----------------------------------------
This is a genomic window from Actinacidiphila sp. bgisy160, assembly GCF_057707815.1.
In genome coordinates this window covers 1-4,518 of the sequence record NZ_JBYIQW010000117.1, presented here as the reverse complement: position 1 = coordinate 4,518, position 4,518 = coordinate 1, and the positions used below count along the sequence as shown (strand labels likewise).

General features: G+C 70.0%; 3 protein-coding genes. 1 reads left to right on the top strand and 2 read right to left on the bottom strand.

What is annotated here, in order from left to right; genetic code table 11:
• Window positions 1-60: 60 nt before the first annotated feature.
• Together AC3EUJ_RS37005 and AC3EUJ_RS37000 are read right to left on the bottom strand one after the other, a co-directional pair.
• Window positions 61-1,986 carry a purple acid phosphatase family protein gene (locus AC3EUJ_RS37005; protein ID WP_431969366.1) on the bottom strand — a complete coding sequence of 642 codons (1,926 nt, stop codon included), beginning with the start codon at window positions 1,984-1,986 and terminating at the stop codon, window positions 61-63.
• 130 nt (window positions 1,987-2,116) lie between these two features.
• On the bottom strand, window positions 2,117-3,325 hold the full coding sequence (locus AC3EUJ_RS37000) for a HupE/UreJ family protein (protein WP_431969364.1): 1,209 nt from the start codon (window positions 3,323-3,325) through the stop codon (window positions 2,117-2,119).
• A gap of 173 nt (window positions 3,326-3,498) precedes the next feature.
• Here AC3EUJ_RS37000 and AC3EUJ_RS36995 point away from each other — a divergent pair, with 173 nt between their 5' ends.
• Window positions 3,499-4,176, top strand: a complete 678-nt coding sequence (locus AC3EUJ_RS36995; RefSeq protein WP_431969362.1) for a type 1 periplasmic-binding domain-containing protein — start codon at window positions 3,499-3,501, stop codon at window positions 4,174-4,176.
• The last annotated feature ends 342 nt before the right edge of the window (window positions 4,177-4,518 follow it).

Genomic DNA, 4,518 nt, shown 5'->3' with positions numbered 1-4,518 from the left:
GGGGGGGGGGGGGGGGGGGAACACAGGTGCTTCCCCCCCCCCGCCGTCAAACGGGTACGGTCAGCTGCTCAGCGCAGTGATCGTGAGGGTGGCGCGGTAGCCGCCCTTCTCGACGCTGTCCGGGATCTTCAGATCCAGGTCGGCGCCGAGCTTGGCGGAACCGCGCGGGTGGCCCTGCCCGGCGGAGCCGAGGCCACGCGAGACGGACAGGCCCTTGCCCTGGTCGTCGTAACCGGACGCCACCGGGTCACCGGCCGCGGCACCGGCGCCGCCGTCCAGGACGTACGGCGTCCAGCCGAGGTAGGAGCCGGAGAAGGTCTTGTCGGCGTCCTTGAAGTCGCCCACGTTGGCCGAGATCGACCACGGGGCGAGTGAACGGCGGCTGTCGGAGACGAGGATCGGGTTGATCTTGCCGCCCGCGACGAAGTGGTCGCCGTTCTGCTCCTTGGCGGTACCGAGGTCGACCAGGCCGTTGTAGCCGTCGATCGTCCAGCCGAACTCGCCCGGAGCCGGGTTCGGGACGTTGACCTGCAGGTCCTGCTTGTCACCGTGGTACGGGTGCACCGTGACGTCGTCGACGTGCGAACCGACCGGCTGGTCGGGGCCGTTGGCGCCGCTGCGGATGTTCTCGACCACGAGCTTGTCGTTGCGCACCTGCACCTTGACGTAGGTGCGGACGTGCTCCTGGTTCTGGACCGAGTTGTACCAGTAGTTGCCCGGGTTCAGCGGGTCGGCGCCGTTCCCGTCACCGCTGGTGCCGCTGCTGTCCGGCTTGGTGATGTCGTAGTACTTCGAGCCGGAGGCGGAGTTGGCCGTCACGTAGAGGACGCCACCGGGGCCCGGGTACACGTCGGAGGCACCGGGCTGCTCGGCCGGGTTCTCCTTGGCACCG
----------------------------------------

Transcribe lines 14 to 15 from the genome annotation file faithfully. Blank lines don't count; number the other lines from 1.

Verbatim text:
Genomic DNA, 4,518 nt, shown 5'->3' with positions numbered 1-4,518 from the left:
GGGGGGGGGGGGGGGGGGGAACACAGGTGCTTCCCCCCCCCCGCCGTCAAACGGGTACGGTCAGCTGCTCAGCGCAGTGATCGTGAGGGTGGCGCGGTAGCCGCCCTTCTCGACGCTGTCCGGGATCTTCAGATCCAGGTCGGCGCCGAGCTTGGCGGAACCGCGCGGGTGGCCCTGCCCGGCGGAGCCGAGGCCACGCGAGACGGACAGGCCCTTGCCCTGGTCGTCGTAACCGGACGCCACCGGGTCACCGGCCGCGGCACCGGCGCCGCCGTCCAGGACGTACGGCGTCCAGCCGAGGTAGGAGCCGGAGAAGGTCTTGTCGGCGTCCTTGAAGTCGCCCACGTTGGCCGAGATCGACCACGGGGCGAGTGAACGGCGGCTGTCGGAGACGAGGATCGGGTTGATCTTGCCGCCCGCGACGAAGTGGTCGCCGTTCTGCTCCTTGGCGGTACCGAGGTCGACCAGGCCGTTGTAGCCGTCGATCGTCCAGCCGAACTCGCCCGGAGCCGGGTTCGGGACGTTGACCTGCAGGTCCTGCTTGTCACCGTGGTACGGGTGCACCGTGACGTCGTCGACGTGCGAACCGACCGGCTGGTCGGGGCCGTTGGCGCCGCTGCGGATGTTCTCGACCACGAGCTTGTCGTTGCGCACCTGCACCTTGACGTAGGTGCGGACGTGCTCCTGGTTCTGGACCGAGTTGTACCAGTAGTTGCCCGGGTTCAGCGGGTCGGCGCCGTTCCCGTCACCGCTGGTGCCGCTGCTGTCCGGCTTGGTGATGTCGTAGTACTTCGAGCCGGAGGCGGAGTTGGCCGTCACGTAGAGGACGCCACCGGGGCCCGGGTACACGTCGGAGGCACCGGGCTGCTCGGCCGGGTTCTCCTTGGCACCG